I really hate badly designed websites. I mean, the point is to put your best face forward on the Web and you totally undermine yourself when you use bad design.

It’s like a businesswoman at a really important meeting. How many people would take her seriously if she came in frazzled, with her hair in a rat’s nest, torn “wear around the house only” clothes, and papers falling out of her backpack (not a briefcase because she couldn’t find it in the mess that is her house)? Not me, that’s for sure!

So, why would you do the technological equivalent to your website?

Before you design your website (or purchase a template to base your site on) keep the following in mind:

  1. Two click maximum – this means that your customer can access all information within your site within two clicks of the mouse. Keep the site structure simple.
  2. Use white space – surround your text with white space (negative space) so that the eye is drawn to the text. Many WAHM’s make the mistake of stuffing their pages with information, pictures, and ads without giving thought to the white space that can be used effectively to draw their customers eyes to the point of the page.
  3. Keep the background simple – don’t, under any circumstance, use a repeating background behind text. I don’t care how cute the image is. Your customer will not be able to read the text. It’s distracting and it looks unprofessional.
  4. Accessibility – design your site so that everyone, including those with disabilities, can access and use your site. Use alt tags, minimize the tables, use text that makes sense for text links (don’t use Click Here, in other words), etc. For more information on building accessible websites, visit WCAG (Web Content Accessibility Guidelines).
  5. Don’t make your customer scroll – This is my biggest pet peeve when visiting badly designed sites: scrolling for what seems like forever down a page to find the information that I want. If I have to scroll for more than two seconds, I leave the site never to return. If you have that much information to say, break it down into several pages rather than keeping it in one long page. Your customers will thank you.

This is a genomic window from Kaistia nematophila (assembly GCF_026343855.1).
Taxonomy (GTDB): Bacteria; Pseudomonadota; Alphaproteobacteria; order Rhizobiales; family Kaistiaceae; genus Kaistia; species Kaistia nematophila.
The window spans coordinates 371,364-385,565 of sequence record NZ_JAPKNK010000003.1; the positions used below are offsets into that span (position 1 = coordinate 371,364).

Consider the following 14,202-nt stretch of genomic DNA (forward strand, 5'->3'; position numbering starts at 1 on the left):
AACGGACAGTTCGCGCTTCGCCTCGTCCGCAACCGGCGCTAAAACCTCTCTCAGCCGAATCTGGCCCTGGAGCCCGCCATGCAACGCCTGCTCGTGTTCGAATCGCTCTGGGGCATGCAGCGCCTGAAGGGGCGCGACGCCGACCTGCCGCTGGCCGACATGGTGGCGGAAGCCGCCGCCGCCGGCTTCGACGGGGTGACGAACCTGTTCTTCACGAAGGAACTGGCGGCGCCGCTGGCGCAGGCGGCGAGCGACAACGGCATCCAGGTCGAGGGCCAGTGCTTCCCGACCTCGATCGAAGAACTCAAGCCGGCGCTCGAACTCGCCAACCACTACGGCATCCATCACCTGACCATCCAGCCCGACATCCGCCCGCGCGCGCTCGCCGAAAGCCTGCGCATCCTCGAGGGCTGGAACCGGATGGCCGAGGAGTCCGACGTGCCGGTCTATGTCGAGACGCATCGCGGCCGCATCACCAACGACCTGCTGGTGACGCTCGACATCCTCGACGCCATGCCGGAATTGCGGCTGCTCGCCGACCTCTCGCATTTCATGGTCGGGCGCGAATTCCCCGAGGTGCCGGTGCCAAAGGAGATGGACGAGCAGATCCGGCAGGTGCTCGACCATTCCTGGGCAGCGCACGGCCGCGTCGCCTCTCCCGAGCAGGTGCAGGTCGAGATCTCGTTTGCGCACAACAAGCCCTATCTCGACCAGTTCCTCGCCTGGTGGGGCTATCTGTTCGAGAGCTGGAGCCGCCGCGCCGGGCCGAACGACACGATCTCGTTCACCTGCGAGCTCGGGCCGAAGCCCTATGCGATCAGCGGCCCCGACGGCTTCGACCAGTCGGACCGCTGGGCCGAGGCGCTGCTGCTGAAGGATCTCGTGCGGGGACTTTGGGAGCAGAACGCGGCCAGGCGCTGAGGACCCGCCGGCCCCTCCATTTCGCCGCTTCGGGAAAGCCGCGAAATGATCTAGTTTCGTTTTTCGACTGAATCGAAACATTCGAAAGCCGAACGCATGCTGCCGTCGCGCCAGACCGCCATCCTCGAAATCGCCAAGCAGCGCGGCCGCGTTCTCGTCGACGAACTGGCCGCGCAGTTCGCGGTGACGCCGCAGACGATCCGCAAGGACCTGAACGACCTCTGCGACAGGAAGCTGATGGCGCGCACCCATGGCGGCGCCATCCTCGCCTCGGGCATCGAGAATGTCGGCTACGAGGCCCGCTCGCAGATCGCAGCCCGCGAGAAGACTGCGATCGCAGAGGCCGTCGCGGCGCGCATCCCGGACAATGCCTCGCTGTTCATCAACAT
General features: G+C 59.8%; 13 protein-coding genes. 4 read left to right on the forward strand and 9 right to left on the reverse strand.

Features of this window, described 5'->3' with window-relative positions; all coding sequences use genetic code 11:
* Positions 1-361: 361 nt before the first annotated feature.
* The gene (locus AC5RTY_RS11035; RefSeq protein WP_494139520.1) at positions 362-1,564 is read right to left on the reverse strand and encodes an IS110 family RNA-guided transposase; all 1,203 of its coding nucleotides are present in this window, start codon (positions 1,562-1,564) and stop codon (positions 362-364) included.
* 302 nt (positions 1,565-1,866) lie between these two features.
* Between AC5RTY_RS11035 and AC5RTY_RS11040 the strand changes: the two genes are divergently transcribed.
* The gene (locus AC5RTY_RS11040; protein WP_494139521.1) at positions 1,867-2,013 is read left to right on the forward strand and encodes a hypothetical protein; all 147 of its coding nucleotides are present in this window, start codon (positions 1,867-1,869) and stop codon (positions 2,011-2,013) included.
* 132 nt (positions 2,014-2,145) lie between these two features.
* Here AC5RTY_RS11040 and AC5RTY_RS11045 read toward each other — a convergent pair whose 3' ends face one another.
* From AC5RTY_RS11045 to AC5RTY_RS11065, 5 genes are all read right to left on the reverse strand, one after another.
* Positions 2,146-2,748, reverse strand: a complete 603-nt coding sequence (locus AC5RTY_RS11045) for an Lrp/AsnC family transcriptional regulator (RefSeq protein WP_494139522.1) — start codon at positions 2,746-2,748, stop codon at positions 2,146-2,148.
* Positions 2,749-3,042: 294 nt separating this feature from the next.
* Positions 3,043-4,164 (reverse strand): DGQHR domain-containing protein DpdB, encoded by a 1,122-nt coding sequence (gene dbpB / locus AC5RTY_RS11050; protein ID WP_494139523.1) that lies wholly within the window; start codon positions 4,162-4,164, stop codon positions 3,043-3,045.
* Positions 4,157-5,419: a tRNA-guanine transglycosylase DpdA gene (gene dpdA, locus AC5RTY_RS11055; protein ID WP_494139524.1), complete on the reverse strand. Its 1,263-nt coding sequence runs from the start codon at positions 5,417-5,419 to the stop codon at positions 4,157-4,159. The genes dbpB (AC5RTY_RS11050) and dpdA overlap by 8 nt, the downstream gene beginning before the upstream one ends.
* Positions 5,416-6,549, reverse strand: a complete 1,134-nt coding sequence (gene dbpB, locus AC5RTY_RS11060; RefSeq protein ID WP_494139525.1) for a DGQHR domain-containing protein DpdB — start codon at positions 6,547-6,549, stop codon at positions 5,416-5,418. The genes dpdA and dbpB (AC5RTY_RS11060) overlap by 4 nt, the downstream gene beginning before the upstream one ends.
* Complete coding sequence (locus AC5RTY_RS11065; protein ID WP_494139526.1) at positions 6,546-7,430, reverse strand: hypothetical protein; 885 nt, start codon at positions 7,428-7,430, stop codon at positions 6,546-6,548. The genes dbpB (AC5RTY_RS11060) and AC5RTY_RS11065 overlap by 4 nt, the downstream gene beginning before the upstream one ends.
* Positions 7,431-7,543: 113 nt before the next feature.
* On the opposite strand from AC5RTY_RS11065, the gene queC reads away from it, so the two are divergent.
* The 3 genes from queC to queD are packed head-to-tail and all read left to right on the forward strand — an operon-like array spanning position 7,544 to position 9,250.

6. Excessive advertising – I realize that many WAHM’s use ad placement as a way to make money from their websites. This is great! I’m all for making money! But give me a break! Some sites are more about advertising than the topics that the site is supposed to be about! Of course, if the site is about advertising, this isn’t such a big deal. And, really, if I have to scroll a long time to get to the bottom of the page I’m not going to see the buttons and banners anyway. So, what’s the point?

I hope that these tips can alleviate some of the bad design out there. I love to visit WAHM sites to get some great ideas for my own stuff, the bad and the good!

If you have a site that you’d like me to take a gander at, please leave a comment! Or, even better, if you have a fantastic example of good (or bad) design, definitely leave a comment so that we can all learn!

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